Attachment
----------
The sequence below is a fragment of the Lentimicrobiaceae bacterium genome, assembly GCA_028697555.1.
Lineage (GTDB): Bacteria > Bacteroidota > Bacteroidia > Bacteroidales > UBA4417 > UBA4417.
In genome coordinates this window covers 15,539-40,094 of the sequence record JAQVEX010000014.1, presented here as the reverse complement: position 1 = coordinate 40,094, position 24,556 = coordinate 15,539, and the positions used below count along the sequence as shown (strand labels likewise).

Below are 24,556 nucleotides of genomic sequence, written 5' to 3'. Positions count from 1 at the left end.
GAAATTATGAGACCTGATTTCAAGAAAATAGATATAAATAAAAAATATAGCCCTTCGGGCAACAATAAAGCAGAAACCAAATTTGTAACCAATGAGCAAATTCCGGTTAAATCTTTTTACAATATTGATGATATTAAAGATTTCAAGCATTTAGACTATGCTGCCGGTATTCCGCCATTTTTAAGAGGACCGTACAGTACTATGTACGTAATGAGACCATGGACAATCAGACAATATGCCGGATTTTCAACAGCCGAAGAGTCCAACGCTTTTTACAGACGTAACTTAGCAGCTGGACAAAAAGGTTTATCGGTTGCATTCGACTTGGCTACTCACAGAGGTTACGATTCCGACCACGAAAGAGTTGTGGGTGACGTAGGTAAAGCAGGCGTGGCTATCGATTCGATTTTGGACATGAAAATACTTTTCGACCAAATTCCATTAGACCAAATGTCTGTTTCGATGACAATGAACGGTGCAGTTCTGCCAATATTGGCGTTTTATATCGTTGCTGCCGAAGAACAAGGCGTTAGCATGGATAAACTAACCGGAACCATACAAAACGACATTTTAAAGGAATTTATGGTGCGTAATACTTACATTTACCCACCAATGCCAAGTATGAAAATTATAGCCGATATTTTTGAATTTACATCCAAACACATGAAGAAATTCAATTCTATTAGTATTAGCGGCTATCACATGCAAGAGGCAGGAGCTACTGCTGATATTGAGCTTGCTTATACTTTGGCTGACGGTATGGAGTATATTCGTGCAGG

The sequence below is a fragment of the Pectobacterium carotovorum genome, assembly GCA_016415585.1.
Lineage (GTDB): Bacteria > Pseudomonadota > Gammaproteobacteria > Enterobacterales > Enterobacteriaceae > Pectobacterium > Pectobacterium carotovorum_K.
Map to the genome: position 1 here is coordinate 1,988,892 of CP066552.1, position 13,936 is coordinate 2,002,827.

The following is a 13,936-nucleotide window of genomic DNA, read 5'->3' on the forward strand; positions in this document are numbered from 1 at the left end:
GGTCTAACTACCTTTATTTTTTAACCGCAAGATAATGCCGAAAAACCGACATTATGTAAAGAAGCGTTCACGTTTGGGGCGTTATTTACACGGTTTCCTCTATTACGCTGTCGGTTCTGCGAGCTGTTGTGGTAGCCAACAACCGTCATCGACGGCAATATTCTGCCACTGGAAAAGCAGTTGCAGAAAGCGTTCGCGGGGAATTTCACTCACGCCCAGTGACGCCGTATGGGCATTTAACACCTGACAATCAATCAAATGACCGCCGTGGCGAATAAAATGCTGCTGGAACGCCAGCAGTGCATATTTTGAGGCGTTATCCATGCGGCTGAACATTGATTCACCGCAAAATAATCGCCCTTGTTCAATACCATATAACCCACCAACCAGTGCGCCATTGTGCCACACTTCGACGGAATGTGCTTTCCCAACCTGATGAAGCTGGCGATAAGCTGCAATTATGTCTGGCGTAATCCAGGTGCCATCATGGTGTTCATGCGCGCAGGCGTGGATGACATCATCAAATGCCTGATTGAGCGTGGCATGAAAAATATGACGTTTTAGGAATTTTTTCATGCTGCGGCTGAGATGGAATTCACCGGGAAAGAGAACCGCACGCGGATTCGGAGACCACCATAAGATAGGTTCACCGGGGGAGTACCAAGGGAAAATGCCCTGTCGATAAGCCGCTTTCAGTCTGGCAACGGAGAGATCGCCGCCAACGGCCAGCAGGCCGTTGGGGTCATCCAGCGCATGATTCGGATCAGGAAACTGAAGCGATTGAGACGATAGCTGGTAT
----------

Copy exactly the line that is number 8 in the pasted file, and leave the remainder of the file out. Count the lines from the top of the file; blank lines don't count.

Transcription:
Map to the genome: position 1 here is coordinate 1,988,892 of CP066552.1, position 13,936 is coordinate 2,002,827.